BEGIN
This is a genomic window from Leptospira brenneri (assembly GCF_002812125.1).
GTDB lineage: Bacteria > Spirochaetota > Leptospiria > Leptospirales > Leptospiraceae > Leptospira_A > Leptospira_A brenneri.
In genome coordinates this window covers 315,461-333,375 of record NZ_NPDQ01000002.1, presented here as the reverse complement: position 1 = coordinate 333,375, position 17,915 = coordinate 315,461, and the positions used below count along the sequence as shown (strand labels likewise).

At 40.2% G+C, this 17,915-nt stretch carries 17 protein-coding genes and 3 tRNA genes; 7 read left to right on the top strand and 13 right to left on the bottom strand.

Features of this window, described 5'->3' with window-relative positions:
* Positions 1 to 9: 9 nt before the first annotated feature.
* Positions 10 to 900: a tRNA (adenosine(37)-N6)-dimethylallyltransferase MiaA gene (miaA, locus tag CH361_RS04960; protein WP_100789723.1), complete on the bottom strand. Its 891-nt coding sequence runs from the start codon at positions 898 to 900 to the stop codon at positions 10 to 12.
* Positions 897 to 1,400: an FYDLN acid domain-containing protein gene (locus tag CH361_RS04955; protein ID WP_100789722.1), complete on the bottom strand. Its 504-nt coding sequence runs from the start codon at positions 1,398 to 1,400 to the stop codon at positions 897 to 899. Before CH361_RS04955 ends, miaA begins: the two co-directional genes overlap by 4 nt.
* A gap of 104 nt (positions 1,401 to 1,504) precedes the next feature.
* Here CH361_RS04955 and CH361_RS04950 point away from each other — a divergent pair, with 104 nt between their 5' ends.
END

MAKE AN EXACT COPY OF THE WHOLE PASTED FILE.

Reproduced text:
This is a genomic window from Leptospira brenneri (assembly GCF_002812125.1).
GTDB lineage: Bacteria > Spirochaetota > Leptospiria > Leptospirales > Leptospiraceae > Leptospira_A > Leptospira_A brenneri.
In genome coordinates this window covers 315,461-333,375 of record NZ_NPDQ01000002.1, presented here as the reverse complement: position 1 = coordinate 333,375, position 17,915 = coordinate 315,461, and the positions used below count along the sequence as shown (strand labels likewise).

At 40.2% G+C, this 17,915-nt stretch carries 17 protein-coding genes and 3 tRNA genes; 7 read left to right on the top strand and 13 right to left on the bottom strand.

Features of this window, described 5'->3' with window-relative positions:
* Positions 1 to 9: 9 nt before the first annotated feature.
* Positions 10 to 900: a tRNA (adenosine(37)-N6)-dimethylallyltransferase MiaA gene (miaA, locus tag CH361_RS04960; protein WP_100789723.1), complete on the bottom strand. Its 891-nt coding sequence runs from the start codon at positions 898 to 900 to the stop codon at positions 10 to 12.
* Positions 897 to 1,400: an FYDLN acid domain-containing protein gene (locus tag CH361_RS04955; protein ID WP_100789722.1), complete on the bottom strand. Its 504-nt coding sequence runs from the start codon at positions 1,398 to 1,400 to the stop codon at positions 897 to 899. Before CH361_RS04955 ends, miaA begins: the two co-directional genes overlap by 4 nt.
* A gap of 104 nt (positions 1,401 to 1,504) precedes the next feature.
* Here CH361_RS04955 and CH361_RS04950 point away from each other — a divergent pair, with 104 nt between their 5' ends.